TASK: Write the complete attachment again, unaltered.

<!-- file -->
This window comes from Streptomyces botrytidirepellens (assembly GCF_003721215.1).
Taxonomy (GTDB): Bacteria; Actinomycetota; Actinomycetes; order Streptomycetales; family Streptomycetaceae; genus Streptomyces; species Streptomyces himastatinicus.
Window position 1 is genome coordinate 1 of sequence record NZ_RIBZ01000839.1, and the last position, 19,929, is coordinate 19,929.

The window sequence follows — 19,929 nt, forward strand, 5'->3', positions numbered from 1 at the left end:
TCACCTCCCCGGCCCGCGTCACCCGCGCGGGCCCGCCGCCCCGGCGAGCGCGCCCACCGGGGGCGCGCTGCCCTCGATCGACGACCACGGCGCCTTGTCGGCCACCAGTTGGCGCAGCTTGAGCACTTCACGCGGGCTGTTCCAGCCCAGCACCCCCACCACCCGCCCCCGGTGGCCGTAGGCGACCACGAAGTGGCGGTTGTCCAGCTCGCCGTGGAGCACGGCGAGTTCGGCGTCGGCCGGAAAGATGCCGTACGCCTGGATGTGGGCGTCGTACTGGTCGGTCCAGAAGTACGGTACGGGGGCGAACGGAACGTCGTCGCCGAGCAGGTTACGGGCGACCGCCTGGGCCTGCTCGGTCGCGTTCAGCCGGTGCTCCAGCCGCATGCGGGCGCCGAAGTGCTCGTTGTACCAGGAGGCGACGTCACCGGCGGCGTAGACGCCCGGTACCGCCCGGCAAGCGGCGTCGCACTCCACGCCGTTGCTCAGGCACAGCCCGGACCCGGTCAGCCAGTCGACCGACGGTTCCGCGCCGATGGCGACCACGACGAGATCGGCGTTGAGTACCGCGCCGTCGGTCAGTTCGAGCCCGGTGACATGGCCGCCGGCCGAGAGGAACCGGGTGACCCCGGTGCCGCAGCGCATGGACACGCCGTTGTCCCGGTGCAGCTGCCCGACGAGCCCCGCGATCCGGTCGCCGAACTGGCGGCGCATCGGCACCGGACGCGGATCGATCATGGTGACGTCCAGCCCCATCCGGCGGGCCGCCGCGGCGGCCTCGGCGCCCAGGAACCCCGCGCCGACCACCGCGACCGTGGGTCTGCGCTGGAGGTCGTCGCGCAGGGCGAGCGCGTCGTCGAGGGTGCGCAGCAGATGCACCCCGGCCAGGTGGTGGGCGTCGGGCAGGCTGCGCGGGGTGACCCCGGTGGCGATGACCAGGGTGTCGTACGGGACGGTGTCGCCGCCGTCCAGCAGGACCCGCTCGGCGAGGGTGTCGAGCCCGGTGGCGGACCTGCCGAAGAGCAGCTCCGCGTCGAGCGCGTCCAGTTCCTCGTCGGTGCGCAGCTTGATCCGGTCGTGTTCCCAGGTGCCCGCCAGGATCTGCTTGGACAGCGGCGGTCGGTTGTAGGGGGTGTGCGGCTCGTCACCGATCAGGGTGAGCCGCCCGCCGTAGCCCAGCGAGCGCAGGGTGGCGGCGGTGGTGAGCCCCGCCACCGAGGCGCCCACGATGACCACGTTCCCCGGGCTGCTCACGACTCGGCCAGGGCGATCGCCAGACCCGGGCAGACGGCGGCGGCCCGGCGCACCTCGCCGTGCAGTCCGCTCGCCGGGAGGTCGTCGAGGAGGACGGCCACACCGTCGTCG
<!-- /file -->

This window comes from Streptomyces botrytidirepellens (assembly GCF_003721215.1).
Taxonomy (GTDB): Bacteria; Actinomycetota; Actinomycetes; order Streptomycetales; family Streptomycetaceae; genus Streptomyces; species Streptomyces himastatinicus.
Window position 1 is genome coordinate 1 of sequence record NZ_RIBZ01000839.1, and the last position, 19,929, is coordinate 19,929.

The window sequence follows — 19,929 nt, forward strand, 5'->3', positions numbered from 1 at the left end:
TCACCTCCCCGGCCCGCGTCACCCGCGCGGGCCCGCCGCCCCGGCGAGCGCGCCCACCGGGGGCGCGCTGCCCTCGATCGACGACCACGGCGCCTTGTCGGCCACCAGTTGGCGCAGCTTGAGCACTTCACGCGGGCTGTTCCAGCCCAGCACCCCCACCACCCGCCCCCGGTGGCCGTAGGCGACCACGAAGTGGCGGTTGTCCAGCTCGCCGTGGAGCACGGCGAGTTCGGCGTCGGCCGGAAAGATGCCGTACGCCTGGATGTGGGCGTCGTACTGGTCGGTCCAGAAGTACGGTACGGGGGCGAACGGAACGTCGTCGCCGAGCAGGTTACGGGCGACCGCCTGGGCCTGCTCGGTCGCGTTCAGCCGGTGCTCCAGCCGCATGCGGGCGCCGAAGTGCTCGTTGTACCAGGAGGCGACGTCACCGGCGGCGTAGACGCCCGGTACCGCCCGGCAAGCGGCGTCGCACTCCACGCCGTTGCTCAGGCACAGCCCGGACCCGGTCAGCCAGTCGACCGACGGTTCCGCGCCGATGGCGACCACGACGAGATCGGCGTTGAGTACCGCGCCGTCGGTCAGTTCGAGCCCGGTGACATGGCCGCCGGCCGAGAGGAACCGGGTGACCCCGGTGCCGCAGCGCATGGACACGCCGTTGTCCCGGTGCAGCTGCCCGACGAGCCCCGCGATCCGGTCGCCGAACTGGCGGCGCATCGGCACCGGACGCGGATCGATCATGGTGACGTCCAGCCCCATCCGGCGGGCCGCCGCGGCGGCCTCGGCGCCCAGGAACCCCGCGCCGACCACCGCGACCGTGGGTCTGCGCTGGAGGTCGTCGCGCAGGGCGAGCGCGTCGTCGAGGGTGCGCAGCAGATGCACCCCGGCCAGGTGGTGGGCGTCGGGCAGGCTGCGCGGGGTGACCCCGGTGGCGATGACCAGGGTGTCGTACGGGACGGTGTCGCCGCCGTCCAGCAGGACCCGCTCGGCGAGGGTGTCGAGCCCGGTGGCGGACCTGCCGAAGAGCAGCTCCGCGTCGAGCGCGTCCAGTTCCTCGTCGGTGCGCAGCTTGATCCGGTCGTGTTCCCAGGTGCCCGCCAGGATCTGCTTGGACAGCGGCGGTCGGTTGTAGGGGGTGTGCGGCTCGTCACCGATCAGGGTGAGCCGCCCGCCGTAGCCCAGCGAGCGCAGGGTGGCGGCGGTGGTGAGCCCCGCCACCGAGGCGCCCACGATGACCACGTTCCCCGGGCTGCTCACGACTCGGCCAGGGCGATCGCCAGACCCGGGCAGACGGCGGCGGCCCGGCGCACCTCGCCGTGCAGTCCGCTCGCCGGGAGGTCGTCGAGGAGGACGGCCACACCGTCGTCG